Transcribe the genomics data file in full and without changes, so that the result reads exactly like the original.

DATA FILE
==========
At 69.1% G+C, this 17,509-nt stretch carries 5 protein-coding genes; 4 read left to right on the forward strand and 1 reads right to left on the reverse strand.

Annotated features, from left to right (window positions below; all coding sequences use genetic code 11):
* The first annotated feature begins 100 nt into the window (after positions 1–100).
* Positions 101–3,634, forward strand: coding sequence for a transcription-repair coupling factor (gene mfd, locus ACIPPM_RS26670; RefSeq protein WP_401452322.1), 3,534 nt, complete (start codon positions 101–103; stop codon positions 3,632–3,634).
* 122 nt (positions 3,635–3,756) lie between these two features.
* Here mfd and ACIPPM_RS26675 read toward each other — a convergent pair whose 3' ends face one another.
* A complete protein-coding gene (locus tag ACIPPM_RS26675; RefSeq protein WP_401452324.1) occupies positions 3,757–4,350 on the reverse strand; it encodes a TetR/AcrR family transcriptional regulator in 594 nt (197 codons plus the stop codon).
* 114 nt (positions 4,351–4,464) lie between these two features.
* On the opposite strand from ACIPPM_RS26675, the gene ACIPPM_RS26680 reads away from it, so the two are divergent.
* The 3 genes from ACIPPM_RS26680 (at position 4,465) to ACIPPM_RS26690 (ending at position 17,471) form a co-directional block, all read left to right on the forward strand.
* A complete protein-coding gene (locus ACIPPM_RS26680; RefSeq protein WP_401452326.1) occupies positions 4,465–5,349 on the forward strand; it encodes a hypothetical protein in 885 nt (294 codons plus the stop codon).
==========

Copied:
At 69.1% G+C, this 17,509-nt stretch carries 5 protein-coding genes; 4 read left to right on the forward strand and 1 reads right to left on the reverse strand.

Annotated features, from left to right (window positions below; all coding sequences use genetic code 11):
* The first annotated feature begins 100 nt into the window (after positions 1–100).
* Positions 101–3,634, forward strand: coding sequence for a transcription-repair coupling factor (gene mfd, locus ACIPPM_RS26670; RefSeq protein WP_401452322.1), 3,534 nt, complete (start codon positions 101–103; stop codon positions 3,632–3,634).
* 122 nt (positions 3,635–3,756) lie between these two features.
* Here mfd and ACIPPM_RS26675 read toward each other — a convergent pair whose 3' ends face one another.
* A complete protein-coding gene (locus tag ACIPPM_RS26675; RefSeq protein WP_401452324.1) occupies positions 3,757–4,350 on the reverse strand; it encodes a TetR/AcrR family transcriptional regulator in 594 nt (197 codons plus the stop codon).
* 114 nt (positions 4,351–4,464) lie between these two features.
* On the opposite strand from ACIPPM_RS26675, the gene ACIPPM_RS26680 reads away from it, so the two are divergent.
* The 3 genes from ACIPPM_RS26680 (at position 4,465) to ACIPPM_RS26690 (ending at position 17,471) form a co-directional block, all read left to right on the forward strand.
* A complete protein-coding gene (locus ACIPPM_RS26680; RefSeq protein WP_401452326.1) occupies positions 4,465–5,349 on the forward strand; it encodes a hypothetical protein in 885 nt (294 codons plus the stop codon).